The present findings demonstrate that BDNF secretion from neuronally differentiated PC12 cells is markedly increased by exposure to hypoxic stimuli. Thus, our data support the hypothesis that oxidative stress can increase BDNF availability by stimulating BDNF release. Mechanisms underlying this release, including the requirement for (i) sodium influx through TTX sensitive channels, (ii) Ca2+ influx through voltage-gated channels and (iii) Ca2+ release from IP3- and ryanodine-sensitive stores, closely resemble those previously described for activity-dependent BDNF release from neurons (Balkowiec and Katz 2000, 2002). However, an unexpected finding was that most of the BDNF release induced by IH was blocked by dopamine receptor antagonists or inhibition of dopamine synthesis. These data indicate that the effect of IH on BDNF release is largely indirect and requires autocrine or paracrine signaling by endogenous dopamine.
Role of voltage-gated sodium and Ca2+ channels
The dependence of IH-induced BDNF secretion on voltage-gated sodium and Ca2+ channels is similar to that of activity-dependent neuronal BDNF release (Balkowiec and Katz 2000, 2002). These findings are consistent with the fact that acute hypoxic stimulation of PC12 cells results in membrane depolarization by inhibition of the Kv1.2 O2 sensitive potassium current (Zhu et al. 1996; Conforti et al. 2000) and with previous observations that PC12 cells express a full complement of voltage-gated Ca2+ channels (UsowicZ et al. 1990; Liu et al. 1996). Moreover, Ca2+ influx through voltage-gated Ca2+ channels has previously been shown to regulate catecholamine release from PC12 cells in response to acute hypoxic stimuli (Kumar et al. 1998; Taylor and Peers 1998; Kim et al. 2004).
Ca2+ mobilization from internal stores
In addition to influx of extracellular Ca2+, IH-induced BDNF release requires Ca2+ mobilization from internal stores through ryanodine receptors and IP3 receptors. This accords well with previous reports from our laboratory demonstrating that ryanodine receptors are required for activity-dependent BDNF release from hippocampal neurons (Balkowiec and Katz 2002). Moreover, IP3 receptors are required for hypoxia-induced catecholamine release from PC12 cells (Kim et al. 2004). The fact that regulated secretion of BDNF from PC12 cells and hippocampal neurons requires activation of both Ca2+ influx and Ca2+ mobilization from internal stores suggests a role for Ca2+-induced Ca2+ release, a mechanism by which cytoplasmic Ca2+ levels can be amplified and prolonged by Ca2+ release from internal stores (Albrecht et al. 2002). In some cell types, the effect of ROS on Ca2+ homeostasis can be attributed, in part, to Ca2+ release from internal stores (Kourie 1998). Thus, it is possible that decreased Ca2+ mobilization may contribute to the inhibition of IH-induced BDNF release that we observed following treatment of cells with NAC, a ROS scavenger.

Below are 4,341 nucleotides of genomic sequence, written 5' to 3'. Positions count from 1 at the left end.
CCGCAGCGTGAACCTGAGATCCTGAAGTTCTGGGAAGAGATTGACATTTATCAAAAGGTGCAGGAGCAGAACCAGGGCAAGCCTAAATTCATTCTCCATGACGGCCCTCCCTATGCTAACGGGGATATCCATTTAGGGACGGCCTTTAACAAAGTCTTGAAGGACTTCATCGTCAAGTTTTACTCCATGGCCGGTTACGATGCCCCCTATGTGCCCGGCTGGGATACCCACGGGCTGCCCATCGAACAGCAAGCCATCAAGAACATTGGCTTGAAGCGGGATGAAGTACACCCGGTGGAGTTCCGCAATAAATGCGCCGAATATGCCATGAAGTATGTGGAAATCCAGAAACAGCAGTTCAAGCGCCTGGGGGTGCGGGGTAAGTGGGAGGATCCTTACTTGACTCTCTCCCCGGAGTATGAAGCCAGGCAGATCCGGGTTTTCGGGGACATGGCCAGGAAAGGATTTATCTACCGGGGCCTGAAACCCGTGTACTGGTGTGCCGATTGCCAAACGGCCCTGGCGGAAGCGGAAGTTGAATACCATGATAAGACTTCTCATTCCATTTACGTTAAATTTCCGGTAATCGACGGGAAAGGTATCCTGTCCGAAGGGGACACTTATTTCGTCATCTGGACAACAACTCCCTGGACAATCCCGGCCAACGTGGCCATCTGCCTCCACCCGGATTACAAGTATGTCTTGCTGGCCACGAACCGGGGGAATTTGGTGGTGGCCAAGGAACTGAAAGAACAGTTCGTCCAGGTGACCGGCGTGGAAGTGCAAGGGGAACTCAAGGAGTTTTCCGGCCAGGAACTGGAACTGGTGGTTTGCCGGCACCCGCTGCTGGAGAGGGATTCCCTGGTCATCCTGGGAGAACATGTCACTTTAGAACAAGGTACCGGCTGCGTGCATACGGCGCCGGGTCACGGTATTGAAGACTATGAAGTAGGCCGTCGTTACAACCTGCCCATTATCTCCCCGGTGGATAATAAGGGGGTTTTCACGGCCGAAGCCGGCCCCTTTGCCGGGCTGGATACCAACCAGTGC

Dopaminergic regulation of brain-derived neurotrophic factor release
Dopamine receptors, particularly the D2 subtype, have a well defined role in modulating dopamine synthesis and release in neurons (Goldstein et al. 1990) and PC12 cells (Courtney et al. 1991; Pothos et al. 1998). In addition, multiple reciprocal interactions have been found between dopamine and BDNF signaling. For example, BDNF can stimulate dopamine release from cultured mesencephalic (Blochl and Sirrenberg 1996) and striatal (Goggi et al. 2003) neurons and retinal amacrine cells (Neal et al. 2003). In addition, BDNF is required for expression of dopamine D3 receptors in the nucleus accumbens and striatum (Guillin et al. 2001; Sokoloff et al. 2002; Guillin et al. 2003) and can also up-regulate dopamine D5 receptors in cultured striatal astrocytes (Brito et al. 2004). On the other hand, BDNF expression in cultured striatal neurons (Kuppers and Beyer 2001), NT2/N cells (Fang et al. 2003) and transfected NG108-15 cells (Takeuchi et al. 2002) can be up-regulated by exogenous dopamine and D1 or D2 dopamine receptor agonists. Similarly, treatment of mice with the dopamine precursor levodopa acutely increases BDNF mRNA in mouse striatum (Okazawa et al. 1992). In NT2/N cells, BDNF up-regulation by activation of D1 receptors is associated with protection against oxygen–glucose deprivation induced cell death that is dependent on TrkB, indicating that dopamine signaling can trigger BDNF release from these cells (Fang et al. 2003). Moreover, the non-selective dopamine agonist apomorphine has been reported to stimulate BDNF secretion from embryonic ventral mesencephalic neurons (Guo et al.2002).
Our data indicate that IH is largely ineffective at stimulating BDNF release from PC12 cells when either dopamine synthesis or dopamine receptors are blocked. These data suggest that ROS generation, which is also required for IH-induced BDNF secretion, acts upstream of dopamine receptor activation. This possibility is consistent with previous observations that ROS generation can potentiate dopamine release from PC12 cells (Kim et al. 2004). Moreover, the fact that D2 antagonists, as well as AMPT, blocked IH-induced BDNF release argues against the possibility that dopamine stimulates BDNF release by acting intracellularly to promote ROS formation.